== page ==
Zac: Open Newswire supported multiple languages from the very beginning, thanks to websites like The Conversation and Global Voices that are multilingual. We’re currently at around 90 languages and counting.
I designed the interface of Open Newswire to include as little of my own text as possible. Instead, it just focuses on each article’s headline, plus the first line or a short description. That way, it should be useable for speakers of whatever the selected language is.
For the home page, I opted to include machine translation in the top right-hand corner. It’s not the best solution but it’s cheaper and easier than finding people to do 90-odd translations, and then uploading those to the website.
I would one day like to work with people who speak languages other than English to produce material about applying Creative Commons to journalism, such as A Journalist’s Guide to Creative Commons, which I co-authored with CC’s director of learning and training Jennryn Wetzler. I think it’s important that tools like this are available in multiple languages, and I think that’s when they have the greatest benefit, too.
In Old News: Can you tell us about the Open Magazine? What is it and what motivated you to put it together?
Zac: For the 2023 Creative Commons Summit in Mexico City, I wanted to demonstrate just how easy it is to apply Creative Commons licensing to journalism. I also wanted to show the wide scope and excellent quality of CC-licensed news articles that’s out there, waiting to be republished.
Therefore I decided to produce a small magazine covering global news called Open Magazine. Every article was republished from anther news outlet, and many of the photos were sourced independently from places like Flickr and Wikimedia Commons.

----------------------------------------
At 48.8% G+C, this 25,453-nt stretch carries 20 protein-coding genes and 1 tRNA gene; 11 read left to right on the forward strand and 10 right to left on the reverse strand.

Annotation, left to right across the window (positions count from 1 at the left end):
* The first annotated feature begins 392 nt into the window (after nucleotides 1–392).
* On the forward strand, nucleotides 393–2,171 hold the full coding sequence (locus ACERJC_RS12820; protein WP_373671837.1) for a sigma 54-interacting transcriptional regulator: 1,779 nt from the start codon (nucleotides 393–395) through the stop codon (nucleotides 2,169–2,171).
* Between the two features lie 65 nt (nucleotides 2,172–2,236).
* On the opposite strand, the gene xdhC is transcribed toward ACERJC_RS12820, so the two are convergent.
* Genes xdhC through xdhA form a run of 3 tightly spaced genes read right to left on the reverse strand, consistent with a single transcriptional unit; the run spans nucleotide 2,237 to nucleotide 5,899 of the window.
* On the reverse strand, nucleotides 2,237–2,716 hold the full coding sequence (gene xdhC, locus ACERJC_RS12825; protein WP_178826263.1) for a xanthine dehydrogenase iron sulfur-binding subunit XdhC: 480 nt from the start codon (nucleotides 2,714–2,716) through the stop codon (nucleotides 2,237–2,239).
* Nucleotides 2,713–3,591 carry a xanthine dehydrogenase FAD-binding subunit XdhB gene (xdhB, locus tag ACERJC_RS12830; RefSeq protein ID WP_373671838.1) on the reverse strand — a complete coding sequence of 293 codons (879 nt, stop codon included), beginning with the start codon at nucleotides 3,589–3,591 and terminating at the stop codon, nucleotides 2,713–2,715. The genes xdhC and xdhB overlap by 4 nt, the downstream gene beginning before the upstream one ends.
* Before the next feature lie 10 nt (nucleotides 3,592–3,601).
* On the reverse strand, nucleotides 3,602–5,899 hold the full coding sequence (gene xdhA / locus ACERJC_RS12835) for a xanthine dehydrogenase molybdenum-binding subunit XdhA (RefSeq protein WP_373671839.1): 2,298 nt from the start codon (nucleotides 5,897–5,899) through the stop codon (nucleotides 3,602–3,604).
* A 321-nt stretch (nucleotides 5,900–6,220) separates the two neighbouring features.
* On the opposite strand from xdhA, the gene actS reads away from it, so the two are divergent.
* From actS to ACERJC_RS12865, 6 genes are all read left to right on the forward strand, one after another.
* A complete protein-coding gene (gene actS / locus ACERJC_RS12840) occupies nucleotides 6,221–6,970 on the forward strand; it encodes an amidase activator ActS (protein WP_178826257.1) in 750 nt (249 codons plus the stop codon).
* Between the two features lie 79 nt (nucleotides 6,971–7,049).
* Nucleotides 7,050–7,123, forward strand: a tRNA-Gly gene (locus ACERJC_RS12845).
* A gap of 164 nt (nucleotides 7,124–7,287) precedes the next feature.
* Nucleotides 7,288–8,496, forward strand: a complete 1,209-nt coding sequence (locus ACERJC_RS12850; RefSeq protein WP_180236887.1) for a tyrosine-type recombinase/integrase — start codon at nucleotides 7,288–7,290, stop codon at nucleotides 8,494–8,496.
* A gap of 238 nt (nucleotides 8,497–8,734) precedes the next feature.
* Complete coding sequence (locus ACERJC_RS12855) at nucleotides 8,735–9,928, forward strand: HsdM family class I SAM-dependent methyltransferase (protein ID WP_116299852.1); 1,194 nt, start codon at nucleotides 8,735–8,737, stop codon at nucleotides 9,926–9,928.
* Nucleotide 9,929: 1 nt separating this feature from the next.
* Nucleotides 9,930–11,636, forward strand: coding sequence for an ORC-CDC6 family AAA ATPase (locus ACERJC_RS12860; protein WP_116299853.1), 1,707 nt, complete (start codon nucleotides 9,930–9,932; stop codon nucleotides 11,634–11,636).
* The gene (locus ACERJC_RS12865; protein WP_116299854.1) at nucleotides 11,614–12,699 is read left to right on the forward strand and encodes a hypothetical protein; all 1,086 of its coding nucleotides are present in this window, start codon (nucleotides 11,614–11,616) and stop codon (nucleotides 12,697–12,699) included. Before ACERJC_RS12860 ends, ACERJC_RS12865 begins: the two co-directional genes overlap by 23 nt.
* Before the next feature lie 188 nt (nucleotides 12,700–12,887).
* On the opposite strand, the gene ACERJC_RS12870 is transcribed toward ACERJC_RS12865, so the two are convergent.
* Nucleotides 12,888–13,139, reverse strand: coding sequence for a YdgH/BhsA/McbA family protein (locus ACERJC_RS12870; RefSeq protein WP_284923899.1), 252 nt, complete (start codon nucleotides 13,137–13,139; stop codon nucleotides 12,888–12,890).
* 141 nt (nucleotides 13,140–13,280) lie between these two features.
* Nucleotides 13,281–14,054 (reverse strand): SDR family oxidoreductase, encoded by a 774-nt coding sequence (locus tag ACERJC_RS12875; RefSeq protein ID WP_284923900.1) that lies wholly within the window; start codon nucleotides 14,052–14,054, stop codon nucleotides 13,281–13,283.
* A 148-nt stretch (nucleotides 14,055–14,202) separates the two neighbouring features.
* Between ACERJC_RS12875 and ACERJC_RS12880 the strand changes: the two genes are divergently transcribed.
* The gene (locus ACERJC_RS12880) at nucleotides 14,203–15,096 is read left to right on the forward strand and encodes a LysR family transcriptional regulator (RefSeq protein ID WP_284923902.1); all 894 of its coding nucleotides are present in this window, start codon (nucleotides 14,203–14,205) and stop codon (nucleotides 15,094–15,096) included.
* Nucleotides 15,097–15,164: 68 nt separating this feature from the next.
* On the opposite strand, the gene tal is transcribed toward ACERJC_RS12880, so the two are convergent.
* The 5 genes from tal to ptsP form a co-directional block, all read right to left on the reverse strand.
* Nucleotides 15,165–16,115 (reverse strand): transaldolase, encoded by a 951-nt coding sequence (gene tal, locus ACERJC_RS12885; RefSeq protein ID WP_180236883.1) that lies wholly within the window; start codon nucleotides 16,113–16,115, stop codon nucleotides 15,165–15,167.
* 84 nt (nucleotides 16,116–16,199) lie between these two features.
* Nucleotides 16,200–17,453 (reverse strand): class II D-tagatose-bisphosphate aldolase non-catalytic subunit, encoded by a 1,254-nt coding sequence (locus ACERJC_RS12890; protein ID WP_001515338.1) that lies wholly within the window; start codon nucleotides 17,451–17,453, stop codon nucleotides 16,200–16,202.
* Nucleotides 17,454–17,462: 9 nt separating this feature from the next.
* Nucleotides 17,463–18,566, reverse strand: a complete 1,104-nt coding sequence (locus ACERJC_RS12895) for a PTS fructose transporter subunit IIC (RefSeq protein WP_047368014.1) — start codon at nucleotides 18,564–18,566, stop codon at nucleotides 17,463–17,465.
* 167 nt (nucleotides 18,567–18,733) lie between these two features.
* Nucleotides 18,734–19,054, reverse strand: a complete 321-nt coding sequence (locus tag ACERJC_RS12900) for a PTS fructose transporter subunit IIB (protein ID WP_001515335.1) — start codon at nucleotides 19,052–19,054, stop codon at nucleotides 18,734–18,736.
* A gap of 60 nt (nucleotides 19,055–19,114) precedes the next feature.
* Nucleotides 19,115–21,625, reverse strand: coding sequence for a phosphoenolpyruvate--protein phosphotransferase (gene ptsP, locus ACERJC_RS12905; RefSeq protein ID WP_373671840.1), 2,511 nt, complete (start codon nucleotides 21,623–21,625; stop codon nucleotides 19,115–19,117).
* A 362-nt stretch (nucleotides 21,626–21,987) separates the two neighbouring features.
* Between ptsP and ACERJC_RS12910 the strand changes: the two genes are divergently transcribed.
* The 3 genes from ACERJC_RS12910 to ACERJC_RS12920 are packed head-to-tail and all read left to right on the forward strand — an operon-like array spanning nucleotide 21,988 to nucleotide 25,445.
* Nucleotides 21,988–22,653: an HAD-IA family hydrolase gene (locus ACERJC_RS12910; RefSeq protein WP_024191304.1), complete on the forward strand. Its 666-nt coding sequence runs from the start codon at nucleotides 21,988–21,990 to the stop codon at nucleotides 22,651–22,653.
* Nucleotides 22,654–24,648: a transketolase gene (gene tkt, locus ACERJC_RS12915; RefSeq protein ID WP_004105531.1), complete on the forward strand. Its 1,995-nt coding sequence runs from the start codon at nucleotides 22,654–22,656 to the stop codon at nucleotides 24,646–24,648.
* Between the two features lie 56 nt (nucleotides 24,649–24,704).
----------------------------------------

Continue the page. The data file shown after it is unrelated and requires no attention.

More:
The magazine was divided into sections for each continent, and featured hard news, color stories, investigations, interviews and analysis spanning all sorts of topics. Because I was handing it out for free at the summit, I tried to shy away from topics like war and famine and focus more on good news. However, I was still able to squeeze in a couple of hard-hitting exposes that I think represents some of the best CC-licensed journalism there is.
I hope that people can take Open Magazine back to their newsrooms to show their bosses and colleagues just how easy and beneficial it can be to use CC-licensed work in their publication.
In Old News: What's next for Open Newswire?
Zac: I would love to one day implement features that make it possible to filter articles by license.
But more broadly, I just want to raise awareness about the great potential that exists surrounding CC-licensed content in journalism. I think it’s something that’s under-utilized due to misunderstanding and a lack of information.
Although it’s not a silver bullet and certainly not a solution for every single news outlet, I hope that using CC-licensed content can be a way for certain publications to addresses some of the problems facing journalism.